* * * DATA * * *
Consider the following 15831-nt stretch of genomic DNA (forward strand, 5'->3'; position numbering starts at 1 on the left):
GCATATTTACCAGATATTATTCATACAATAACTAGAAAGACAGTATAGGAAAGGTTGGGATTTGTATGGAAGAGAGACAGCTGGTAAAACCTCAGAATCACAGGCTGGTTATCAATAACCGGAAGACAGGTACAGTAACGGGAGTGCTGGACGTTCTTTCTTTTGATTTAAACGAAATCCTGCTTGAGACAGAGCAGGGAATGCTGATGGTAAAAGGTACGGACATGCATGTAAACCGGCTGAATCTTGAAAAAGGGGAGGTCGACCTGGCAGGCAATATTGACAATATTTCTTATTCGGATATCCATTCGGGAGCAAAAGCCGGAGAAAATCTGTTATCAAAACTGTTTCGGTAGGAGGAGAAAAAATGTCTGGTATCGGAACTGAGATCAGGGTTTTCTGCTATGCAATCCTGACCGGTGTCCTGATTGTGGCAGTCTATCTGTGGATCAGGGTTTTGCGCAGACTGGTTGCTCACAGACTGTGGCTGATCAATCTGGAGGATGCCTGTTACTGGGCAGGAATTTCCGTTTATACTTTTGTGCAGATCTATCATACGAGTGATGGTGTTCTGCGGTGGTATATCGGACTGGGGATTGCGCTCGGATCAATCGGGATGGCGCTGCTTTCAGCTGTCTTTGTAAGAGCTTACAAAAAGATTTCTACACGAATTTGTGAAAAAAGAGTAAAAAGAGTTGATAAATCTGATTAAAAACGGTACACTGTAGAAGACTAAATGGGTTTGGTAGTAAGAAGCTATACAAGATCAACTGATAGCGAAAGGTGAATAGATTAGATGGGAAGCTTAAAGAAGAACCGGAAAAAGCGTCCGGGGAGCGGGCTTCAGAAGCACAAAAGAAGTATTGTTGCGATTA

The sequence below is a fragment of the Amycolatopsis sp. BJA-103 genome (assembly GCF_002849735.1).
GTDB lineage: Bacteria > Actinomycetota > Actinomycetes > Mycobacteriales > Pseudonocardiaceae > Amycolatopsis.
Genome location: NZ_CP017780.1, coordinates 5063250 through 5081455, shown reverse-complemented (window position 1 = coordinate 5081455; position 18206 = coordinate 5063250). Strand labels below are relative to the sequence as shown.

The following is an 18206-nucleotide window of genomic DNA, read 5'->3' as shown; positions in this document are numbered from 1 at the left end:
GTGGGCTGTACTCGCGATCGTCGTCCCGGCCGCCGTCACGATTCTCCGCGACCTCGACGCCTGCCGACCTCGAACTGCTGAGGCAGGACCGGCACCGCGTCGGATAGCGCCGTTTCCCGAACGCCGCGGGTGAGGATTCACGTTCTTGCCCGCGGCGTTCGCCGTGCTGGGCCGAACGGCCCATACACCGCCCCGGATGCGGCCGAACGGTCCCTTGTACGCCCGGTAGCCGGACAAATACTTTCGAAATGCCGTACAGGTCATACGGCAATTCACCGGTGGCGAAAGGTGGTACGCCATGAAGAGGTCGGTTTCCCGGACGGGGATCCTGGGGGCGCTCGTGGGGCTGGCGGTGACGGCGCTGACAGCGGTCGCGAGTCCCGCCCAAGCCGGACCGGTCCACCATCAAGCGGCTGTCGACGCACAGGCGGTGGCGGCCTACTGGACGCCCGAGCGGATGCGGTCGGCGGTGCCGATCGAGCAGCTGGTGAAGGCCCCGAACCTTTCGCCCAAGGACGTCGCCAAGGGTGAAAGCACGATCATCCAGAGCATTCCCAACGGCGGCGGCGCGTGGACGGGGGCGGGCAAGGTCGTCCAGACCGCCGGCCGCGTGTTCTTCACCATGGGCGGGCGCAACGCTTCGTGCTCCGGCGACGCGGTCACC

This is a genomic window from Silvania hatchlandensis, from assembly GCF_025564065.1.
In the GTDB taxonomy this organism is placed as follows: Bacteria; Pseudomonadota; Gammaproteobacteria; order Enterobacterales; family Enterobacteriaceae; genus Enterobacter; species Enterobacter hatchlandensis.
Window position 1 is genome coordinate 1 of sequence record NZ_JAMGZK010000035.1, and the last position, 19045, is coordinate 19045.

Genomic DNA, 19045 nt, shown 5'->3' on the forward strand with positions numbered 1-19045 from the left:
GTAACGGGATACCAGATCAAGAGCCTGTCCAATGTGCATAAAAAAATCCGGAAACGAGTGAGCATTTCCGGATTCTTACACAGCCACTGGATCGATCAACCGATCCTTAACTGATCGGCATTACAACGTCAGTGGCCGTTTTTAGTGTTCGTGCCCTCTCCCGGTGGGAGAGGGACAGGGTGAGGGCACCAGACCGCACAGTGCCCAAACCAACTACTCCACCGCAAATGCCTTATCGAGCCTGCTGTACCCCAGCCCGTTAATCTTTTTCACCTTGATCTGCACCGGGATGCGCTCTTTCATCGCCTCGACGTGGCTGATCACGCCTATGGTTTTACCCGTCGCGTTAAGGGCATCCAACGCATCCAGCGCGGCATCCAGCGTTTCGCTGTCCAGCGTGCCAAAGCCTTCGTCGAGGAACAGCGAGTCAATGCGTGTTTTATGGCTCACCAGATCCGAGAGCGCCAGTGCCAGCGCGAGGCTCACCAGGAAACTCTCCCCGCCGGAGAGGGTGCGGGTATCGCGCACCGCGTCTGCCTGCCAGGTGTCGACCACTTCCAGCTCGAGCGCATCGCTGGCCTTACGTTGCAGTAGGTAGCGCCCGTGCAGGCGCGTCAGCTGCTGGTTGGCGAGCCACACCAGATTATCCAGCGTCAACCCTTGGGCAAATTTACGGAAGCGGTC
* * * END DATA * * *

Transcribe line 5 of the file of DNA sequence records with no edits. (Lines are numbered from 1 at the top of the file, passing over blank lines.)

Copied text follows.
Genome location: NZ_CP017780.1, coordinates 5063250 through 5081455, shown reverse-complemented (window position 1 = coordinate 5081455; position 18206 = coordinate 5063250). Strand labels below are relative to the sequence as shown.